You can talk to us about where you would like to receive care and treatment. This could be short or long term treatment. You can also talk to us about where you would like to receive end of life care. This might be at home, hospital, a hospice or a nursing or residential home.

You can talk to us about services that may already help you in your day to day life, or other services that could be ...

You can talk to us about services that may already help you in your day to day life, or other services that could be useful. This might be a clinical service like district nurses, or a social care service like homecare. It could also be support services like Carer Support Services or local community support.

  Everyone has the right to an ACP. ACPs are not legally binding and there is not one way to record these decisions...

 

Everyone has the right to an ACP.

ACPs are not legally binding and there is not one way to record these decisions. The most important part of the ACP process is having the conversations; however it makes things a lot easier if any decisions made in these conversations are written down. This means that everyone can refer back to the document if they have to make decisions in future.

There are lots of different documents that can help you think about what is important and give you space to record the decisions you make. Here are some examples:

 

My Anticipatory Care Plan – this booklet was made by Health Improvement Scotland. It asks different questions and helps you make a plan which has lots of detail.

You can download a PDF of the booklet, or find out more information about Health Improvement Scotland.

You can either print off the booklet or you can type your answers straight onto the PDF (just click on each box). If you type straight into the PDF then you can save it and even email it to the people that matter to you. This means that everyone knows the important information and can easily access it.

You can also change your answers at any time - just remember to send the new copy to everyone so that they have the most up to date copy.

There is also an app you can download which helps you record the most important parts of the booklet. If you have this then you will always have a copy of your plan close by.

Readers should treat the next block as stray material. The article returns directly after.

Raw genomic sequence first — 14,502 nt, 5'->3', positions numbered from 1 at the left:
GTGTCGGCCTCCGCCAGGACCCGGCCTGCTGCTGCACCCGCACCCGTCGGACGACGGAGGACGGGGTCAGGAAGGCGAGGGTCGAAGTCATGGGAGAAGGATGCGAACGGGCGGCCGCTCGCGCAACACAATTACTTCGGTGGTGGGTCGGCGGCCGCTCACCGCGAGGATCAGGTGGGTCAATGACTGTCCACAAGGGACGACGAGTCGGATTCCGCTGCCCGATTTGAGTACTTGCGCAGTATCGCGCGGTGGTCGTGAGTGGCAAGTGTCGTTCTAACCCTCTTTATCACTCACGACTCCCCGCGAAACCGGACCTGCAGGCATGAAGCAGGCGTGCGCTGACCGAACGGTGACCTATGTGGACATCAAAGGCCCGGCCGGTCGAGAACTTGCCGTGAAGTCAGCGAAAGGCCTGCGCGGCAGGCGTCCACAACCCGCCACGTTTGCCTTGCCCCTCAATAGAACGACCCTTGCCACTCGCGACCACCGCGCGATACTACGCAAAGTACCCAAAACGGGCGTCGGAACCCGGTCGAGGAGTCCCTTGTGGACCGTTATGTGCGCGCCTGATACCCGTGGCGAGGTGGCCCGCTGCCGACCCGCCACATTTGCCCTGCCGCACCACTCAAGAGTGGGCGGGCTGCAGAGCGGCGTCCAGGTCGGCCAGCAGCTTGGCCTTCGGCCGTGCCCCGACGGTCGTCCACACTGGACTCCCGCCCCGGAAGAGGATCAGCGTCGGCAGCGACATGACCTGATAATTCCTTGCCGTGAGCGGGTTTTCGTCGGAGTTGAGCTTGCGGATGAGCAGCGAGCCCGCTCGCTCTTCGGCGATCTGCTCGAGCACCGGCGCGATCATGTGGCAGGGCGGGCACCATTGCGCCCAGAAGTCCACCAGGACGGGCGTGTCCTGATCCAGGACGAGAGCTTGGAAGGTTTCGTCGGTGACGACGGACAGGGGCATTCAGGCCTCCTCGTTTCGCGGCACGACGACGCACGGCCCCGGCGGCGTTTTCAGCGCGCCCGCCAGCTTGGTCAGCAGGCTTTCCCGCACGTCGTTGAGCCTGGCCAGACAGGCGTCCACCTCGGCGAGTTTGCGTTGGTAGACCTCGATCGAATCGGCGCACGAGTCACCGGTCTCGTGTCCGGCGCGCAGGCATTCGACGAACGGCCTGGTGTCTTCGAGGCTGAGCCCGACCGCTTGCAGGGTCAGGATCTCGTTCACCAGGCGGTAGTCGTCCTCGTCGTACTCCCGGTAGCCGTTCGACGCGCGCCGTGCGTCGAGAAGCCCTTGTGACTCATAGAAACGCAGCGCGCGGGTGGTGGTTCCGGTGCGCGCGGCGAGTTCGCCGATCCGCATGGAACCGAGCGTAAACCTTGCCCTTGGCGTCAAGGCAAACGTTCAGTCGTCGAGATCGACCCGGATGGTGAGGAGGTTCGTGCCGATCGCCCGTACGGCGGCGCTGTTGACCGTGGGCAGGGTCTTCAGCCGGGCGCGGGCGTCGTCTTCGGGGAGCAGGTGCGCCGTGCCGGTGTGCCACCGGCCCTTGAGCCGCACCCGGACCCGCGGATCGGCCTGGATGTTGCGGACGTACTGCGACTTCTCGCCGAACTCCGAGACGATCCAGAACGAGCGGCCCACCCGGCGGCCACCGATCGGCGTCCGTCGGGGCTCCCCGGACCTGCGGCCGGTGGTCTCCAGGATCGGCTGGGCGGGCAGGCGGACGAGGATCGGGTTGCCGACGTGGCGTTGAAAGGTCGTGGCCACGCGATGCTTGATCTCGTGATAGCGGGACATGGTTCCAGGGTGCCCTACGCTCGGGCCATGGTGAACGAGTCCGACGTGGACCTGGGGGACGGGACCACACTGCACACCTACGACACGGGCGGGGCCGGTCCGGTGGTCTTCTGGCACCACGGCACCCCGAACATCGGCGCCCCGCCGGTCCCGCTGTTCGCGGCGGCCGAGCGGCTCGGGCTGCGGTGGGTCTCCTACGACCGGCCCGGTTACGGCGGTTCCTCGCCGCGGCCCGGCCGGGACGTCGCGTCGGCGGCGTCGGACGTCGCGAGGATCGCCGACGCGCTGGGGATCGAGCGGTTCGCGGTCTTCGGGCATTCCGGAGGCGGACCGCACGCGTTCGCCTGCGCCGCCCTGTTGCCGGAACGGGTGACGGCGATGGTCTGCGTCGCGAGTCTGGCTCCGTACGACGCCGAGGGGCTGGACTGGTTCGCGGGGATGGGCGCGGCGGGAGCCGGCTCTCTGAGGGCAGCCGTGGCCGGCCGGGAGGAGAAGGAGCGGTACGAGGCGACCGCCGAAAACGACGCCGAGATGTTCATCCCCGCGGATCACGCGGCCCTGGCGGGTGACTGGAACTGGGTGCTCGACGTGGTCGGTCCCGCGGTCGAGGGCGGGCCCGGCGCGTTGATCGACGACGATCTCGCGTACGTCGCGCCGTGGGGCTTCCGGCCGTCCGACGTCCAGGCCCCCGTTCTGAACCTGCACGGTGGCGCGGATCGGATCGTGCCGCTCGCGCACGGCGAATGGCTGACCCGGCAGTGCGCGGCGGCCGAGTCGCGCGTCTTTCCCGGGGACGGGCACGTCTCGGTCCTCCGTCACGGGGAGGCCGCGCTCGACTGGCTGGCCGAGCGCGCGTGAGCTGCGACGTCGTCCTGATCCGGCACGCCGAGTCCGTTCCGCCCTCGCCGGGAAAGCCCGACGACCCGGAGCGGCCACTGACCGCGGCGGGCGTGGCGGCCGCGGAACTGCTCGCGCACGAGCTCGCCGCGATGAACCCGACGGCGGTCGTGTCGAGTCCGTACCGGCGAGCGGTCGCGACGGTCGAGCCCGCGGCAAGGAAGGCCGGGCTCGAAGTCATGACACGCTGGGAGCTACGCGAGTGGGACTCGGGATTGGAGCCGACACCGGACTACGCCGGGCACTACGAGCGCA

If you need the booklet in a different language then please email [email protected] or call 0141 225 6999.

 

My Thinking Ahead and Making Plans booklet – this is a shorter booklet but still helps you to think about lots of important decisions.

This booklet is also available in Urdu and Punjabi. If you need the booklet in a different language then please email [email protected] 

 

These are just some suggestions and there will be other versions available. It is important that you can find tools that you like and you feel are useful and easy to use. Do some research and find the one that is right for you and the people that matter to you.

Start off by thinking about what matters to you and writing these thoughts down. Above you will find some example of ...

Start off by thinking about what matters to you and writing these thoughts down. Above you will find some example of tools which can help.

Now you need to share these with everyone who needs to know about your wishes.

If you already have health care teams working with you, they may have their own documents which they use to record summaries of these decisions. Speak to them and let them know you would like to talk about anticipatory care planning. You can share any plans you have created with them and they can record the key information on their systems.

Even if you don’t have a health care team working with you, we still think it would be a good idea to write down your wishes.  You can share these plans with anyone you would like to know this information. For example we would encourage you to speak to your GP to let them know any decisions you have made and ask them to update your file to reflect your wishes.

An ACP contains lots of different information. It will record what matters to you - who is important to you, where yo...

An ACP contains lots of different information. It will record what matters to you - who is important to you, where you would prefer to receive treatment if possible, and what treatment you would like or treatment you would not like. This information helps us to work with you to make any treatment plans, at any stage of your life.

It may also contain information about end of life care. This is an important part of the document as it will help us work with you to make appropriate treatment plans at the end of your life. We will talk to you about where you would prefer to be treated at the end of your life, who you would like to be with you and your thoughts about what treatments you would like or not like.

We may also talk about what you prefer to happen if your heart stops. Sometimes it may be appropriate to try CPR to try and restart your heart. However this process has its own risks and does not work very often. We might talk to you about completing a DNACPR form – this stands for “do not attempt cardiopulmonary resuscitation”.  If a DNACPR is in place this means that if your heart stops, health care professionals will not attempt to restart it. It does not mean that you would not receive other treatment or that we cannot provide care to make you as comfortable as possible.

A CPR conversation is a very small part of the ACP process, however it gives you and the people that matter to you a chance to talk about your wishes and ask the health care staff involved in your care any questions you might have. It also makes sure that everyone is aware of decisions that have been made.

Scottish Government have also produced a leaflet to tell you more about CPR.

Anticipatory Care Plans do not cost any money. All you need to do is have a conversation with those that matter to yo...

Anticipatory Care Plans do not cost any money. All you need to do is have a conversation with those that matter to you and make a record of your wishes. You should then speak to any health care professional involved in your care so they can make sure the key information is store in their records and shared with colleagues.

Last Updated: 03 July 2020